New Study: “Right to Work” Law Could Spur New Mexico’s Economy, Create Thousands of New Jobs

(Albuquerque) According to a new Rio Grande Foundation report by adjunct scholar Eric Fruits, PhD, New Mexico would benefit greatly from passage of Right to Work legislation. The full study, “Right-to-Work and Economic Growth A Comprehensive Analysis of the Economic Benefits to New Mexico of Enacting a Right-to-Work Law” is available online.

Such legislation would, prohibit agreements between labor unions and employers that make union membership, payment of union dues, or union fees a condition of employment, either before or after hiring. Right-to-work laws also prohibit “closed shop” agreements in which an employer agrees to hire union members only, and employees must remain members of the union at all times in order to remain employed.

Looking backward, the analysis finds that if New Mexico had enacted right-to-work legislation in 1980 (such a law passed the legislature—but was vetoed by the governor—in 1979 and 1981):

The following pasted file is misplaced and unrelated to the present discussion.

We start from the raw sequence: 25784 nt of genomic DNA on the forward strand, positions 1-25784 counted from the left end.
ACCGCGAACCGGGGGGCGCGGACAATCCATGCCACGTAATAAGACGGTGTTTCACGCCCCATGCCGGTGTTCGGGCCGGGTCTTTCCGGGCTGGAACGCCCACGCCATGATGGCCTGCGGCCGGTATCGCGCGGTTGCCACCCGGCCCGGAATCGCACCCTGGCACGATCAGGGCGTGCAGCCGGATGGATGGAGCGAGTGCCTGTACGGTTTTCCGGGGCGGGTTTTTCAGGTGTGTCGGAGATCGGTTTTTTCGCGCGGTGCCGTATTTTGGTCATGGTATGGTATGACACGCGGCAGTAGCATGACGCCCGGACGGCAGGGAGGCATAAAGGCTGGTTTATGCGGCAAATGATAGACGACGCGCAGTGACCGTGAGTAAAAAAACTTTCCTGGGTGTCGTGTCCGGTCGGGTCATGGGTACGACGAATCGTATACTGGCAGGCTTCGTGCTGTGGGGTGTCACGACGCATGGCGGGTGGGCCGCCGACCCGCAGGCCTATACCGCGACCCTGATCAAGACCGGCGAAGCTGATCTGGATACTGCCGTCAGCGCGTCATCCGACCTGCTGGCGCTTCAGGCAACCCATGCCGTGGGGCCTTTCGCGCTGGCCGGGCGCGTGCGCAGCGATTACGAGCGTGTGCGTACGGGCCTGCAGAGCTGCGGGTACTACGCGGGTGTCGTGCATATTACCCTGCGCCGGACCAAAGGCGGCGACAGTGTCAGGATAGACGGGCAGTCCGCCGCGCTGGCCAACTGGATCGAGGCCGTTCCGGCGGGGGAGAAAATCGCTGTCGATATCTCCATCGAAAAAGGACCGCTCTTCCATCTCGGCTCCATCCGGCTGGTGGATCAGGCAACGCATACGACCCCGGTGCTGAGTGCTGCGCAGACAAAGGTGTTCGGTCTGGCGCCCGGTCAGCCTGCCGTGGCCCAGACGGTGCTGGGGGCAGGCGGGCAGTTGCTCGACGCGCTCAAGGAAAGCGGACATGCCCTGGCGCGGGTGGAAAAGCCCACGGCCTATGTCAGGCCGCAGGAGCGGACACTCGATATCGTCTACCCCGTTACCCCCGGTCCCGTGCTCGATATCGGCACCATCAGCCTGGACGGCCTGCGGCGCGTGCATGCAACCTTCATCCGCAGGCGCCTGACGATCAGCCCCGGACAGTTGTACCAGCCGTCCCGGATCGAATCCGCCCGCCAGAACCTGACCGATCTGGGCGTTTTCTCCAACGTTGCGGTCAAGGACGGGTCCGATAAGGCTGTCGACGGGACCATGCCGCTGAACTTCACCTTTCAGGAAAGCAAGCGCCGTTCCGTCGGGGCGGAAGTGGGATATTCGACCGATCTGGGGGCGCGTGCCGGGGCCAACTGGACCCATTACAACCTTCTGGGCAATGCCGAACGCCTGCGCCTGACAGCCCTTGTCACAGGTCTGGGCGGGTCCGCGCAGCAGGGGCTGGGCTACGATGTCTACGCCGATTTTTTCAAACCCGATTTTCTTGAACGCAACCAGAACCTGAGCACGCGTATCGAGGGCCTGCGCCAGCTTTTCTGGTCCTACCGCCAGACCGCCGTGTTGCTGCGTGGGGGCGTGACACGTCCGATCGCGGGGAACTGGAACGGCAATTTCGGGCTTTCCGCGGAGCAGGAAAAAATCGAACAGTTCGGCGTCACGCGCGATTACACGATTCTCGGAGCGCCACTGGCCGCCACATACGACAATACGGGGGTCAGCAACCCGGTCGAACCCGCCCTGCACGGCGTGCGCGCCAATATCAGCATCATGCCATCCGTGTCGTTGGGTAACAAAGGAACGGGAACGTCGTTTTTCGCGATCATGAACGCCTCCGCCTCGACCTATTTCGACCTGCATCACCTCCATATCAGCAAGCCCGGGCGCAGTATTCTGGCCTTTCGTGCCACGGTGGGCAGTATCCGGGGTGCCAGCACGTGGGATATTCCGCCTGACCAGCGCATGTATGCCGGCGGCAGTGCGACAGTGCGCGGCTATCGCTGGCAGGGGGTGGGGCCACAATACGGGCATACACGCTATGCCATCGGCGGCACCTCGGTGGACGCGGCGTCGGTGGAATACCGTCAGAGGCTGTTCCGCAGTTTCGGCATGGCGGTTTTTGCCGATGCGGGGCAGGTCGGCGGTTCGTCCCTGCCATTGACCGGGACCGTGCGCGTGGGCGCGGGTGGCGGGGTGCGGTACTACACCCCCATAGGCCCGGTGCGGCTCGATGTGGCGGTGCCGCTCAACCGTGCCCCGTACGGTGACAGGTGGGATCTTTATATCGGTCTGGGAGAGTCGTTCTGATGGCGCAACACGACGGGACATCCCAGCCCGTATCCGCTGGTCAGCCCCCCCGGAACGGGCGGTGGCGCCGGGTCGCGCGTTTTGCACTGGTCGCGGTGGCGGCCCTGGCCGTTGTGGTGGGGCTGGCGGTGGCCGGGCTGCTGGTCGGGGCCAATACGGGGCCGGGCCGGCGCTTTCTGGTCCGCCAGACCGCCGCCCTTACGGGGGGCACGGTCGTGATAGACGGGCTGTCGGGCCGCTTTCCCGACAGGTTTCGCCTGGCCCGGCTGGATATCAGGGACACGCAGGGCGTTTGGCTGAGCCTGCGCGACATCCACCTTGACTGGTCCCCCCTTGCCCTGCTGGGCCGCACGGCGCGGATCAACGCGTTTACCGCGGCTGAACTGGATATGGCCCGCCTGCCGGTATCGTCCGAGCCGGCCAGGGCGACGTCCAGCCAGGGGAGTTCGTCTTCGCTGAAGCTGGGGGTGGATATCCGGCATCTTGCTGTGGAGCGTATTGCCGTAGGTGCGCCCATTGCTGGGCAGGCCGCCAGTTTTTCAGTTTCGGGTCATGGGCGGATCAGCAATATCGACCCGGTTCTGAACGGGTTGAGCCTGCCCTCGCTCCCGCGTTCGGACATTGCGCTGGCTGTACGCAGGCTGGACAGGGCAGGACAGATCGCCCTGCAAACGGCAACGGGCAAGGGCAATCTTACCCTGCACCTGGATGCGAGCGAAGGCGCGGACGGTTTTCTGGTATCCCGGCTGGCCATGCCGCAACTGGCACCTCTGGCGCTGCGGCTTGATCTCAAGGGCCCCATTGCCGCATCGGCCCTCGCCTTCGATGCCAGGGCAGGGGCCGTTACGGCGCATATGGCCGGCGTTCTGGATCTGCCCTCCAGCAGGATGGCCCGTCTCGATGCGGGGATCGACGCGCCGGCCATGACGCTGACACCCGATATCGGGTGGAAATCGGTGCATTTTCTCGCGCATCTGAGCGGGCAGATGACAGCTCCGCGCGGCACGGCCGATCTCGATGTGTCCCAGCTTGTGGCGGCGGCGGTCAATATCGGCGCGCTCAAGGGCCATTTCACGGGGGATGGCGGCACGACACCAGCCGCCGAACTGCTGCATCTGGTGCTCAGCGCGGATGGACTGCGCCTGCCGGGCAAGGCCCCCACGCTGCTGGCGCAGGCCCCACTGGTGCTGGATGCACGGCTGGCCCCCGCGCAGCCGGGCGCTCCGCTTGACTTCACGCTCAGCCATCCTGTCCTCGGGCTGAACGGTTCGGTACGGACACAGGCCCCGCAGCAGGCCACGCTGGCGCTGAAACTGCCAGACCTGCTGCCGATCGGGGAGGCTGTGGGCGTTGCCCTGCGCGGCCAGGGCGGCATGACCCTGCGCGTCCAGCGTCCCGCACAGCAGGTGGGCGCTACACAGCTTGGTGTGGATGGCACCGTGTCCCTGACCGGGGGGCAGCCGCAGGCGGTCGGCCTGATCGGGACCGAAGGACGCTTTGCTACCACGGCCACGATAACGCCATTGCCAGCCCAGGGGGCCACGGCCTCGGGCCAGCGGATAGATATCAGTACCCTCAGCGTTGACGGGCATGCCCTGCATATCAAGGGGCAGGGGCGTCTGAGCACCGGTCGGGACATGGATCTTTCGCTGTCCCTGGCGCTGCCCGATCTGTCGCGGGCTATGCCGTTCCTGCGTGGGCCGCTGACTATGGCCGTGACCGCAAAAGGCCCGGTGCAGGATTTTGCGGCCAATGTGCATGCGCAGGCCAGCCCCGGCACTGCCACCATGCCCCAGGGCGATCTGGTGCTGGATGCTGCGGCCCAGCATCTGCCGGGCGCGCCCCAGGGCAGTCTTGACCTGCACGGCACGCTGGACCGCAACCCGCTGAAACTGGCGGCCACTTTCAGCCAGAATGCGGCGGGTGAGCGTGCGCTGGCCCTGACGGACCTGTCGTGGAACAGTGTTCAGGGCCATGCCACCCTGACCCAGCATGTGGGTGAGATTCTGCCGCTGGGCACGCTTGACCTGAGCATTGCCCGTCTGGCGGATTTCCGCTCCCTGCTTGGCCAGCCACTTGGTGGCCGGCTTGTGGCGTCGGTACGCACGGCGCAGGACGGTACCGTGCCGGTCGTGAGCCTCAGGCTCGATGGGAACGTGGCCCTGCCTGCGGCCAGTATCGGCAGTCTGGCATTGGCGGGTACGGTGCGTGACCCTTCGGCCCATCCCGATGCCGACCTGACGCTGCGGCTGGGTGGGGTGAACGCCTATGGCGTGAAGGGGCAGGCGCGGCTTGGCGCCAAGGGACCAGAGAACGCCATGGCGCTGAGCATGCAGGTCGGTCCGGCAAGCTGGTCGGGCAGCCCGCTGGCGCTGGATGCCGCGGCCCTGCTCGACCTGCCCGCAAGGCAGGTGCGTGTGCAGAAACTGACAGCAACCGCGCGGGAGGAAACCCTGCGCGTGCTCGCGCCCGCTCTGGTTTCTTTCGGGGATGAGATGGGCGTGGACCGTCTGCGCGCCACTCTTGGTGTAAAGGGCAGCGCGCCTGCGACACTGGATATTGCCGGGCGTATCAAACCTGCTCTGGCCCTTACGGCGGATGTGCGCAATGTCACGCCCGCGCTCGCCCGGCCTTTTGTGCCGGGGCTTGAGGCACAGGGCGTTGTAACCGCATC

• New Mexico’s employment in 2011 would have been approximately 21 percent higher (169,400 more people working);
  • New Mexico’s 2011 personal income would have been 21 percent higher ($15.7 billion); wage and salary income also would have been 21 percent higher ($7.4 billion).

Looking forward, if New Mexico enacts right-to-work legislation effective 2013, the empirical results indicate that the state would see a permanent boost in employment and income growth.

  • By 2020, New Mexico would have 42,300 more people working as a right-to-work state, with more that 2,000 in increased manufacturing employment;
  • By 2020, the state’s personal income would be nearly $5 billion higher and wage and salary income would be $2.2 billion higher.

Twenty-three states (including most of New Mexico’s neighbors) have Right to Work laws in place. As a group, they have enjoyed more rapid employment growth, better job preservation, and faster recoveries from recession.

This study employs a comprehensive macroeconomic database to measure the impact of right-to work statutes. It also estimates the effect on New Mexico’s economy that would likely follow if the state adopted a right-to-work policy this year. The findings indicate unambiguously that New Mexico would enjoy an employment and income windfall.